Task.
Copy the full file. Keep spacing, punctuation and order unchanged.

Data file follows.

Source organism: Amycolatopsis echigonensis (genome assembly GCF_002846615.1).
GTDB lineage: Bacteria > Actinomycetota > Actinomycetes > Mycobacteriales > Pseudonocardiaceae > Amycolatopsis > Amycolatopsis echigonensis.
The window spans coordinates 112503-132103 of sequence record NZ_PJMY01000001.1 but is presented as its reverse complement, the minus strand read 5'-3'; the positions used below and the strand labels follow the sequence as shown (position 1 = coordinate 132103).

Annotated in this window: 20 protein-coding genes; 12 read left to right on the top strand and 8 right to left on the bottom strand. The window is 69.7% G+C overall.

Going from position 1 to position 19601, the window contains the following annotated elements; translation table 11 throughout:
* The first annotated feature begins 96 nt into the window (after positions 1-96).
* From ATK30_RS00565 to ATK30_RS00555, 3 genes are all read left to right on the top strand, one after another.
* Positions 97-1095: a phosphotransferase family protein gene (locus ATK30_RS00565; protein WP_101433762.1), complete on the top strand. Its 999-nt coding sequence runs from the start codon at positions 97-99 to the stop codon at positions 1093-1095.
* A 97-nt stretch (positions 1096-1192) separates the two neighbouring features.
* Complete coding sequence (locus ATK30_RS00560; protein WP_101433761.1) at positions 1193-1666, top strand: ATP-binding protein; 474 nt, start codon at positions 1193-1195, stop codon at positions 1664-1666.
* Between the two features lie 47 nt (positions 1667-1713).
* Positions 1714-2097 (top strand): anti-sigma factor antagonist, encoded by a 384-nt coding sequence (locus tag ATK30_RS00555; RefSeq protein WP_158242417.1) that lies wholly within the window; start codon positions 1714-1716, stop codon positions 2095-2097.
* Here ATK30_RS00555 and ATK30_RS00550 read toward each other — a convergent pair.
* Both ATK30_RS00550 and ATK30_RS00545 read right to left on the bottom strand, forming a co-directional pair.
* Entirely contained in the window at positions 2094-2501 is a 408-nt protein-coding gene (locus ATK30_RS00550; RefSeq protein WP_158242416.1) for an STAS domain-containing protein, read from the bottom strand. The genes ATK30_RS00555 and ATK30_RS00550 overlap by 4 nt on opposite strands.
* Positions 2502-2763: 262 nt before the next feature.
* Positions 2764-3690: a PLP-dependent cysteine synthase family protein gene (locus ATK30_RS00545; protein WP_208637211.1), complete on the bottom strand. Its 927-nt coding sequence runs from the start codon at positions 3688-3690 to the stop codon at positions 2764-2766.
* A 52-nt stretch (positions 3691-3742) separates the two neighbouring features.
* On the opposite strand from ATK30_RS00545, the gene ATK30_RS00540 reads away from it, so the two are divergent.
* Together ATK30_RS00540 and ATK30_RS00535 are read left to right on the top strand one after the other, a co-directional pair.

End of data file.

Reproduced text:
Source organism: Amycolatopsis echigonensis (genome assembly GCF_002846615.1).
GTDB lineage: Bacteria > Actinomycetota > Actinomycetes > Mycobacteriales > Pseudonocardiaceae > Amycolatopsis > Amycolatopsis echigonensis.
The window spans coordinates 112503-132103 of sequence record NZ_PJMY01000001.1 but is presented as its reverse complement, the minus strand read 5'-3'; the positions used below and the strand labels follow the sequence as shown (position 1 = coordinate 132103).

Annotated in this window: 20 protein-coding genes; 12 read left to right on the top strand and 8 right to left on the bottom strand. The window is 69.7% G+C overall.

Going from position 1 to position 19601, the window contains the following annotated elements; translation table 11 throughout:
* The first annotated feature begins 96 nt into the window (after positions 1-96).
* From ATK30_RS00565 to ATK30_RS00555, 3 genes are all read left to right on the top strand, one after another.
* Positions 97-1095: a phosphotransferase family protein gene (locus ATK30_RS00565; protein WP_101433762.1), complete on the top strand. Its 999-nt coding sequence runs from the start codon at positions 97-99 to the stop codon at positions 1093-1095.
* A 97-nt stretch (positions 1096-1192) separates the two neighbouring features.
* Complete coding sequence (locus ATK30_RS00560; protein WP_101433761.1) at positions 1193-1666, top strand: ATP-binding protein; 474 nt, start codon at positions 1193-1195, stop codon at positions 1664-1666.
* Between the two features lie 47 nt (positions 1667-1713).
* Positions 1714-2097 (top strand): anti-sigma factor antagonist, encoded by a 384-nt coding sequence (locus tag ATK30_RS00555; RefSeq protein WP_158242417.1) that lies wholly within the window; start codon positions 1714-1716, stop codon positions 2095-2097.
* Here ATK30_RS00555 and ATK30_RS00550 read toward each other — a convergent pair.
* Both ATK30_RS00550 and ATK30_RS00545 read right to left on the bottom strand, forming a co-directional pair.
* Entirely contained in the window at positions 2094-2501 is a 408-nt protein-coding gene (locus ATK30_RS00550; RefSeq protein WP_158242416.1) for an STAS domain-containing protein, read from the bottom strand. The genes ATK30_RS00555 and ATK30_RS00550 overlap by 4 nt on opposite strands.
* Positions 2502-2763: 262 nt before the next feature.
* Positions 2764-3690: a PLP-dependent cysteine synthase family protein gene (locus ATK30_RS00545; protein WP_208637211.1), complete on the bottom strand. Its 927-nt coding sequence runs from the start codon at positions 3688-3690 to the stop codon at positions 2764-2766.
* A 52-nt stretch (positions 3691-3742) separates the two neighbouring features.
* On the opposite strand from ATK30_RS00545, the gene ATK30_RS00540 reads away from it, so the two are divergent.
* Together ATK30_RS00540 and ATK30_RS00535 are read left to right on the top strand one after the other, a co-directional pair.